A PubMed search was performed using the term electroconvulsive therapy and multiple sclerosis, yielding 19 total results. We selected the articles that detailed the effects of ECT on patients with MS?and any psychiatric illness. Of these results, there were only two original case reports and a 2007 review article of 17 case reports. Of those 17 case reports included in the review article, three were discussed at length by the authors and the remaining 14 were summarized. We also reviewed the case reports from the review article that were electronically accessible in their entirety. Additionally, we selected and reviewed several articles that were found via the PubMed databases using the search term multiple sclerosis and depression for background information.

Background: Depression and MS

MS is an immune-mediated inflammatory disorder resulting in destruction of oligodendrocytes with nerve demyelination. Multifocal lesions of the central nervous system white matter characterize this disease. The physical symptoms of MS are well established: patients experience neurologic dysfunction resulting in autonomic, sensory, visual, and/or motor deficits.[3–5] Beyond the physical disabilities associated with MS, psychiatric dysfunction is also noted: between 40- and 60-percent of individuals with MS report depressive and anxiety complaints.[3] An increase in incidence of bipolar disorder has also been noted in people with MS.[4] Suicide rates are higher as well.[5]

The elevated incidence of depression in MS has several explanations. Depression may be a direct result of neurodegenerative pathology, with neuronal damage causing the mood disorder. Depression is more common in persons with lesions in their brains as opposed to those with lesions only in their spinal cords.[6,7] Frontal and temporal lesions associated with reduced brain tissue volume are also correlated with depression.[5,6]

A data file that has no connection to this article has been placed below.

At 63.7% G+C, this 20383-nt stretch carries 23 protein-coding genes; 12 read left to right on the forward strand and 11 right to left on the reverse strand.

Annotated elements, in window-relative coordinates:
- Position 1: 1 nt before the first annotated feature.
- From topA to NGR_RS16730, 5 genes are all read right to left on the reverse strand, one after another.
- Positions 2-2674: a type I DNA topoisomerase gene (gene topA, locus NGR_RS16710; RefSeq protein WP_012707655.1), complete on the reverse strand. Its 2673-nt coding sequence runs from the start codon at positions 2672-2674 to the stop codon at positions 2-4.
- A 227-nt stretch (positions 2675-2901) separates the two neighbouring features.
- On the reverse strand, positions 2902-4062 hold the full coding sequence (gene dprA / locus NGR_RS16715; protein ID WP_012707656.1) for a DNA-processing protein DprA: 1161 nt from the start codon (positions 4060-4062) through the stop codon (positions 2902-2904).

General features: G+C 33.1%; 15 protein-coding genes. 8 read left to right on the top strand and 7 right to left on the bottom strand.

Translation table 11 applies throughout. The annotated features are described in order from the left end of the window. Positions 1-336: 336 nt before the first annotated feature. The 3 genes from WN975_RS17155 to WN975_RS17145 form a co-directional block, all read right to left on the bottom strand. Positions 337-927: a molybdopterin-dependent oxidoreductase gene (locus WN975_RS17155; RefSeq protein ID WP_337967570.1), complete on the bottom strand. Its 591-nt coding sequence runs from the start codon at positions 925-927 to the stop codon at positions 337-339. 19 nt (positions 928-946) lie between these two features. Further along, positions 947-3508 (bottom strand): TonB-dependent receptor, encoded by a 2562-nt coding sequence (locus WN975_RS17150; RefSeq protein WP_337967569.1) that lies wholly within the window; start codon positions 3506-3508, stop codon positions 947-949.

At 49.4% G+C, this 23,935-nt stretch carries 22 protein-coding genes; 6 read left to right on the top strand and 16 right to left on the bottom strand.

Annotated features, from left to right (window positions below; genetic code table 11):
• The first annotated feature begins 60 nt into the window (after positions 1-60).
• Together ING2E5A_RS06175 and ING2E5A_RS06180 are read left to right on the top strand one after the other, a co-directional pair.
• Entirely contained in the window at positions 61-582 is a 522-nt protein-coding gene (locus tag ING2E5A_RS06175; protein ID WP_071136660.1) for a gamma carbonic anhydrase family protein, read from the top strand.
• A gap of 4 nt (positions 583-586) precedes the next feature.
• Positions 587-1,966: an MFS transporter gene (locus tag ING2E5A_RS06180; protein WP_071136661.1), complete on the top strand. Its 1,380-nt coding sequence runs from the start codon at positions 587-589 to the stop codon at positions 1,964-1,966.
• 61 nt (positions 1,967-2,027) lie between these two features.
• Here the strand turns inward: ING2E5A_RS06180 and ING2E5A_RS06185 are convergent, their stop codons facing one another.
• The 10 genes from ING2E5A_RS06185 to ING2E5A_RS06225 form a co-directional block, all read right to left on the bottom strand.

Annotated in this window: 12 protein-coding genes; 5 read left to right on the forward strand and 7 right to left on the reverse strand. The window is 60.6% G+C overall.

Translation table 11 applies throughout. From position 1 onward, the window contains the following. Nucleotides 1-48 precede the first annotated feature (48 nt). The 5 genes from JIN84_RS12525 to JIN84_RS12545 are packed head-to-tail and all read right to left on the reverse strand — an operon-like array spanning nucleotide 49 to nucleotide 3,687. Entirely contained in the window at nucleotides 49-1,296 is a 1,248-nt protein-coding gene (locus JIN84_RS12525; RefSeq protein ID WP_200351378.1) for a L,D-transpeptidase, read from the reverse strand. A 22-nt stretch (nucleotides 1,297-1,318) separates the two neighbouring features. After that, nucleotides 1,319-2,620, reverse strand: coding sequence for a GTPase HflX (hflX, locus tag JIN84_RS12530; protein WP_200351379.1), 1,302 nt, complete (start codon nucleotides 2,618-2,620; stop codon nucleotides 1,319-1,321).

A decrease in the quality of life in patients with MS is also associated with depression. The same applies to pain, fatigue, and/or cognitive impairments related to the presence of MS.[7–10]

Depression might also be the result of or worsened by interferon-beta, a standard therapy for MS.[5,11] However, one investigation confoundingly revealed that neither interferon-beta nor glatiramir acetate had any negative effect on mood symptoms in patients with relapsing-remitting MS.

The high rates of depression in patients with MS are likely to reflect an interaction of the above factors; yet, to date, there is no neurobiological explanation. The relationship between MS, depression, and their treatments remains to be clarified. Thus, for now, the treatment for depression in patients with MS utilizes the same guidelines as the general population.[12] The American Academy of Neurology states that it cannot support or refute the efficacy of any known antidepressant medication or cognitive behavioral therapy.[12] There are no existing data on ECT for treatment-refractory depression comorbid with MS.

ECT and MS: A Review of Case Reports